- 2010 tea. Last years (2010) Japanese tea was amazing and many tea retailers currently selling Japanese green teas are still selling 2010 tea. The 2011 first flush teas are slowly starting to make their way out of Japan. That said, ask your tea retailer what year their Japanese teas were grown. If they can provide you with documentation that it was 2010, or proof that the tea was in-house prior to March 11, 2011, then you can be assured that the tea is safe to drink.
- Not all "Japanese teas" are from Japan. As an example, Sencha is a very common form of Japanese tea. However, not all Sencha's are cultivated in Japan. The Chinese, India, and other nations have become quite good at cultivating "Japanese tasting" teas. Joy's Teaspoon carries an Organic Sencha that actually hails from China.
- Where did the tea originate? The Japanese government is now requiring that all shipments leaving Japan provide documentation that shows the prefecture the tea originated in. Any retailer wanting to assure their customers that the tea they sell is safe is going to be willing to provide you with that documentation.
- Are the teas being tested before they are put on the shelves? The short answer is yes. Japan's Ministry of Health, Labour and Welfare is testing agriculture all over the country for radiation. That same tea is being tested upon arrival into the United States by US Customs. As a retailer, I have had a number of sources telling me that the importers themselves will also be privately testing, via independent labs, all teas being shipped into the US to ensure their wholesale clients that the teas are safe. This means that documentation proving that the teas are safe should be available to you, the consumer, upon request.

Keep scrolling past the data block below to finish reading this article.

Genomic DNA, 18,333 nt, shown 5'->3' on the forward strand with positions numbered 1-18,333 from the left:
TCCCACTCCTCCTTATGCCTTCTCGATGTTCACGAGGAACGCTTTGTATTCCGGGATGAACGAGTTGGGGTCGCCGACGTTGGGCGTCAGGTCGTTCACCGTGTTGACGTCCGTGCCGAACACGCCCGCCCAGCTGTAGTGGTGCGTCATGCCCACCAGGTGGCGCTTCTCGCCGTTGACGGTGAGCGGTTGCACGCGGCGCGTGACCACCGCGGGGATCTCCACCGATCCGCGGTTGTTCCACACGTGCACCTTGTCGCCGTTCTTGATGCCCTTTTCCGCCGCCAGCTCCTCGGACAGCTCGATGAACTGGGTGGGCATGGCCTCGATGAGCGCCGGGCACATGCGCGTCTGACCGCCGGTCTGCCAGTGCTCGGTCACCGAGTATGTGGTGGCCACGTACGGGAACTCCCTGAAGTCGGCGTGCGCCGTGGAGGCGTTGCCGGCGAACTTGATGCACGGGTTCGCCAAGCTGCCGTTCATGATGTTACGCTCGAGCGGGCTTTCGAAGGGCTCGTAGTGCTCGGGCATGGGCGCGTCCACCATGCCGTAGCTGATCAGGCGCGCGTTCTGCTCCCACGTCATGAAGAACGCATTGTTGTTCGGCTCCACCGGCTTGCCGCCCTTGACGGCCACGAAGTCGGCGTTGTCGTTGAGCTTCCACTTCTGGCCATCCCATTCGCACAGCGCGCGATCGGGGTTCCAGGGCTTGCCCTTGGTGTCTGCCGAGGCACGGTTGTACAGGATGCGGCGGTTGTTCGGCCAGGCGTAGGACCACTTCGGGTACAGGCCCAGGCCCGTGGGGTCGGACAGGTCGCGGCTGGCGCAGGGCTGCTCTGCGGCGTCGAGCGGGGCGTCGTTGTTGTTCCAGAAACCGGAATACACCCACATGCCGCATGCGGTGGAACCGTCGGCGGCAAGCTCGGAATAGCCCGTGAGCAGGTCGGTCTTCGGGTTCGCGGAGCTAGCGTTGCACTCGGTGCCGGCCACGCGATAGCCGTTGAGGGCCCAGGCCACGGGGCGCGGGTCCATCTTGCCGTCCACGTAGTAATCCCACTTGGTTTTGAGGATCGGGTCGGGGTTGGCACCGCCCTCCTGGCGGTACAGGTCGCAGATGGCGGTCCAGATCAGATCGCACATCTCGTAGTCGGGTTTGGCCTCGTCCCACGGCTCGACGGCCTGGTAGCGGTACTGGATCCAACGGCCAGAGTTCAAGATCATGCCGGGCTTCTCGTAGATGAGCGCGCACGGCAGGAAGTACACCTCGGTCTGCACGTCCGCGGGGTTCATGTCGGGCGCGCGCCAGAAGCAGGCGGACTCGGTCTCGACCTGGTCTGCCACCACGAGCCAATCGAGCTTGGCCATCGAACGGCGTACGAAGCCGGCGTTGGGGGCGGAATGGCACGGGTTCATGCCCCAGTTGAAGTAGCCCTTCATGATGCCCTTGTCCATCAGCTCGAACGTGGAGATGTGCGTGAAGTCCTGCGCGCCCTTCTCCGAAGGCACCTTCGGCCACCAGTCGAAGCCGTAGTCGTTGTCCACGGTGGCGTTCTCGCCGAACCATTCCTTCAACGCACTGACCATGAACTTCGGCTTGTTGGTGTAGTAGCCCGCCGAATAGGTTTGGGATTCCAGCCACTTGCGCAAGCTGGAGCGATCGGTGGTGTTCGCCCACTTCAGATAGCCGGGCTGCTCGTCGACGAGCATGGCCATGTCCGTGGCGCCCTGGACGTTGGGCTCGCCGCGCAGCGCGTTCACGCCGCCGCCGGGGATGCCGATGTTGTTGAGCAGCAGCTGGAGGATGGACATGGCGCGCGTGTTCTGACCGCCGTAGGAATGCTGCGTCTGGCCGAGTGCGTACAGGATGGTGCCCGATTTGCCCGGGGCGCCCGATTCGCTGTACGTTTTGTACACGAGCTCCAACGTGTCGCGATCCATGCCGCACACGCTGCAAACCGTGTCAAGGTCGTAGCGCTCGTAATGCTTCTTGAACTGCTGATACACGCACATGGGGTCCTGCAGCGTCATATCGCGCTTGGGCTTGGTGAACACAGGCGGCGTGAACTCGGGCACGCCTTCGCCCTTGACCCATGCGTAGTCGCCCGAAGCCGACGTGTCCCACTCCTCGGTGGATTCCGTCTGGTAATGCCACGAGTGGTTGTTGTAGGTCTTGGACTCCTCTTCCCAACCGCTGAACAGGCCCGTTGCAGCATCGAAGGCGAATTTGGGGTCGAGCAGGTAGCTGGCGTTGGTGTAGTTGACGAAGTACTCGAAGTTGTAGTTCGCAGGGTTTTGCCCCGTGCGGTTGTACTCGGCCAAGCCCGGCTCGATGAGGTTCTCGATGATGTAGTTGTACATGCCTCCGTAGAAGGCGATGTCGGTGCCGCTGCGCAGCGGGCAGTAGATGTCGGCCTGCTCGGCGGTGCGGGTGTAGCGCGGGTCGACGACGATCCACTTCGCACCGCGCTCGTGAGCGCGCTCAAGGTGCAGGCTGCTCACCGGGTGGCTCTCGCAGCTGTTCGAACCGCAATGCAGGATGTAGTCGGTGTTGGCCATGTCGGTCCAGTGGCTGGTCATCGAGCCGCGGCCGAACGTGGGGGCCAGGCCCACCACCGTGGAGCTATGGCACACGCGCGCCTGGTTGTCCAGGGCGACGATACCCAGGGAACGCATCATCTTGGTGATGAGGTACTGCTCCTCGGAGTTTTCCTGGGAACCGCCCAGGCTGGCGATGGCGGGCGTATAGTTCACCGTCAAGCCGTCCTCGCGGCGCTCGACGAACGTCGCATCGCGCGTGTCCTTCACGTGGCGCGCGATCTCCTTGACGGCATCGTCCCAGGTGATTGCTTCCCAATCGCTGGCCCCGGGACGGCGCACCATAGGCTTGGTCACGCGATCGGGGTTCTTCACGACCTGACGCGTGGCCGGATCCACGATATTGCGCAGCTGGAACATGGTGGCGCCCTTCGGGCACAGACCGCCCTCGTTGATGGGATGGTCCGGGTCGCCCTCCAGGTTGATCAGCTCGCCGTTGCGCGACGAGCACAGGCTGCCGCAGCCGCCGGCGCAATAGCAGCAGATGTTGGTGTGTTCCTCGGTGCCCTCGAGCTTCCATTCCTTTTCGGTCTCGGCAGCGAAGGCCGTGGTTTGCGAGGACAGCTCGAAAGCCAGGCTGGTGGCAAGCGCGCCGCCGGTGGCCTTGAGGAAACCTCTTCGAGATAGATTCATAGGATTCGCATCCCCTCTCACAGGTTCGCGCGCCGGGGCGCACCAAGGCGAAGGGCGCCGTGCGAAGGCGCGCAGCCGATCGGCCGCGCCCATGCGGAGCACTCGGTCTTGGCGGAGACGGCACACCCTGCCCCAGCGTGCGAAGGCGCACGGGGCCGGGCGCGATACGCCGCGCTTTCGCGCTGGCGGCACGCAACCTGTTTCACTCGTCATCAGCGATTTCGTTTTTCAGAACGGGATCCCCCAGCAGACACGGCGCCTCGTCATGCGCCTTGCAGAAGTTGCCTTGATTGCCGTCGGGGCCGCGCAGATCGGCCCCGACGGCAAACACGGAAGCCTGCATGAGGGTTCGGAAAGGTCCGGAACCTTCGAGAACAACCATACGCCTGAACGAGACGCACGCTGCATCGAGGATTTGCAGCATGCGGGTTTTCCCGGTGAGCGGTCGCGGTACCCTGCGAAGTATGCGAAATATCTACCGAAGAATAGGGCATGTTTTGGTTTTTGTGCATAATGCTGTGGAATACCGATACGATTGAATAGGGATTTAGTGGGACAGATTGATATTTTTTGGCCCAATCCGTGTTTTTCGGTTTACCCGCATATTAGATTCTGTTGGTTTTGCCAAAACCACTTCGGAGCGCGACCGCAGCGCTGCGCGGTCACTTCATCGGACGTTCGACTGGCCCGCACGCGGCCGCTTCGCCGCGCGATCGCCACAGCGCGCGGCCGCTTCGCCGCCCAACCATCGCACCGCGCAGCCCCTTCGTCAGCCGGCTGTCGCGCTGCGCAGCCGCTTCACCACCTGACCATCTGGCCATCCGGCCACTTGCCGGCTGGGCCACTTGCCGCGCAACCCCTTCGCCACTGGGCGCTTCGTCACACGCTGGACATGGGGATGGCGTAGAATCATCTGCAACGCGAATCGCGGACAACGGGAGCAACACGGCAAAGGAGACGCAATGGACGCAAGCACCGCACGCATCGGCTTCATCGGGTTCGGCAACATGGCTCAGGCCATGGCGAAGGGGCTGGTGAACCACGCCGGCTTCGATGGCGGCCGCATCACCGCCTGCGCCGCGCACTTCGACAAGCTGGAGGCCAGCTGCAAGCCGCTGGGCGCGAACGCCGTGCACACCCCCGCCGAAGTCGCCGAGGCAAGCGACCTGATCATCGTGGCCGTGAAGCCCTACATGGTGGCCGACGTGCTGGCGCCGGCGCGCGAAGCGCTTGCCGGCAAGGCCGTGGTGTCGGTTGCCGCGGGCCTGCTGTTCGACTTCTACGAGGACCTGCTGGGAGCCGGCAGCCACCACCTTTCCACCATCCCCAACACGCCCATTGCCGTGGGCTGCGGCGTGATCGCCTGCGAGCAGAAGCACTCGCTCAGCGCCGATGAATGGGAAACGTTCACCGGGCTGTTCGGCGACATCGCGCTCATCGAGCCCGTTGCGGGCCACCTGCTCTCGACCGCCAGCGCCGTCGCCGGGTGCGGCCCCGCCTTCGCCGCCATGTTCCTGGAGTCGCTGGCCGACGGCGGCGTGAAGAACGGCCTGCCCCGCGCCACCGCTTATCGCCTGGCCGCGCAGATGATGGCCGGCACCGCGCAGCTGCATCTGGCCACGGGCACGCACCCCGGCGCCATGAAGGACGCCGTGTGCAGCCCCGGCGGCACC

[caption id="attachment_678" align="alignleft" width="239" caption="Green Tea Producing Regions in Japan"][/caption] Is Japanese Green Tea Safe? by JT Herself A couple of weeks ago I had the honor and privilege of attending the 2011 World Tea EXPO. One of the hottest topics covered was the safety of green teas from Japan and how we, as a tea community, can support the tea farmers in that region and provide education to our customers and fellow sippers. Below are my notes from the 1 hour panel discussion that took place. Let's start with a few facts: * I have attached a map (see left) of the major tea producing areas in Japan. Getting to know the areas that are/are not affected is primary in making an informed decision (ie. Kagoshima, Fukuoka, Kyoto, Uji, etc.). These regions are upwards of 600+ miles from the Fukushima plant. Not all green tea is radioactive!! * 90% of the tea that is produced in Japan is consumed by the Japanese. *The FDA and United States Customs allows for food items to be imported into the United States with levels of 1200 Bq/kg or less. (A Bq, or Becquerel, is a unit used to measure a radioactivity). The Japanese government has a self imposed limit of 500 Bq/kg for all items leaving the country. *CNN recently aired a story on tea gardens in the Shizuoka Prefecture that helped put a practical explanation on the amount of contaminated tea you would have to drink in order to physically have complications. You would have to steep a pound of tea a day (equivalent to 200 bottles of tea) for a year. Give me the tools to make an informed decision! So, here are some excellent tools to use when looking into tea from Japan.